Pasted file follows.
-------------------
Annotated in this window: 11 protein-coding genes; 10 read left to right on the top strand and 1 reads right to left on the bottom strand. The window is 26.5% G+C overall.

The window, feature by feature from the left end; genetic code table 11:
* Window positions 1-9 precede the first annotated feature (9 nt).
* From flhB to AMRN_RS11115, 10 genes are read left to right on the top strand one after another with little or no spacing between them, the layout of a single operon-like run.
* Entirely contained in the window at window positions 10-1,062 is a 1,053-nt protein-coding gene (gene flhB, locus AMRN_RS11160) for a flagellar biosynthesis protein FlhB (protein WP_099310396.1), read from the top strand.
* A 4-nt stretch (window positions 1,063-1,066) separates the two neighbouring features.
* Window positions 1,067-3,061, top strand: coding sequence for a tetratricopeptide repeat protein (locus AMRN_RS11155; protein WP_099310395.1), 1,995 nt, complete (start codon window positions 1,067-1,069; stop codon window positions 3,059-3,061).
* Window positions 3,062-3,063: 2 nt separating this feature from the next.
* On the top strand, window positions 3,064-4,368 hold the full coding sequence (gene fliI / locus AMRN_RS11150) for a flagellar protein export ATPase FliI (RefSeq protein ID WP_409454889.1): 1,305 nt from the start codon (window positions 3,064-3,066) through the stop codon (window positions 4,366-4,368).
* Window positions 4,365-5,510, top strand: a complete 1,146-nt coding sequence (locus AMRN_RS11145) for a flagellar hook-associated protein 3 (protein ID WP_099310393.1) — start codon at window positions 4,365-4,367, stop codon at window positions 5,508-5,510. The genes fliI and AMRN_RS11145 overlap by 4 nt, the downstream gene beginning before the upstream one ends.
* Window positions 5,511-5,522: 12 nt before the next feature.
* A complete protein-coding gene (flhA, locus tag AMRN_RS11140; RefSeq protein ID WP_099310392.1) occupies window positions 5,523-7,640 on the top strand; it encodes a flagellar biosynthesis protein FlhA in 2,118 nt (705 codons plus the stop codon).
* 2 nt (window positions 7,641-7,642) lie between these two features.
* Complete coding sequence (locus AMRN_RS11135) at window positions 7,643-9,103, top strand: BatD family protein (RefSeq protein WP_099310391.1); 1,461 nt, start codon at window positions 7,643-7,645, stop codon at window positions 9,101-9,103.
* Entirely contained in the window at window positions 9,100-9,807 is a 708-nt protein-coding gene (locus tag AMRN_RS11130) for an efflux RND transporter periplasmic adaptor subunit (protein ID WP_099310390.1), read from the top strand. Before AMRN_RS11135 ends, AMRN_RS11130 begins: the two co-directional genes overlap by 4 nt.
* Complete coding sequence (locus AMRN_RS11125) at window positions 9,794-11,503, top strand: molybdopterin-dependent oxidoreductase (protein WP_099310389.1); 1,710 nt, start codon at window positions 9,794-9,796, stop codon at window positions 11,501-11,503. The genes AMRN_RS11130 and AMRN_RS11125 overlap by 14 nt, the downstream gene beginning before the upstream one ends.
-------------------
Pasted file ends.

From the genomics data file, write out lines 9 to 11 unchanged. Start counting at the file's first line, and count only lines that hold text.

* On the top strand, window positions 3,064-4,368 hold the full coding sequence (gene fliI / locus AMRN_RS11150) for a flagellar protein export ATPase FliI (RefSeq protein ID WP_409454889.1): 1,305 nt from the start codon (window positions 3,064-3,066) through the stop codon (window positions 4,366-4,368).
* Window positions 4,365-5,510, top strand: a complete 1,146-nt coding sequence (locus AMRN_RS11145) for a flagellar hook-associated protein 3 (protein ID WP_099310393.1) — start codon at window positions 4,365-4,367, stop codon at window positions 5,508-5,510. The genes fliI and AMRN_RS11145 overlap by 4 nt, the downstream gene beginning before the upstream one ends.
* Window positions 5,511-5,522: 12 nt before the next feature.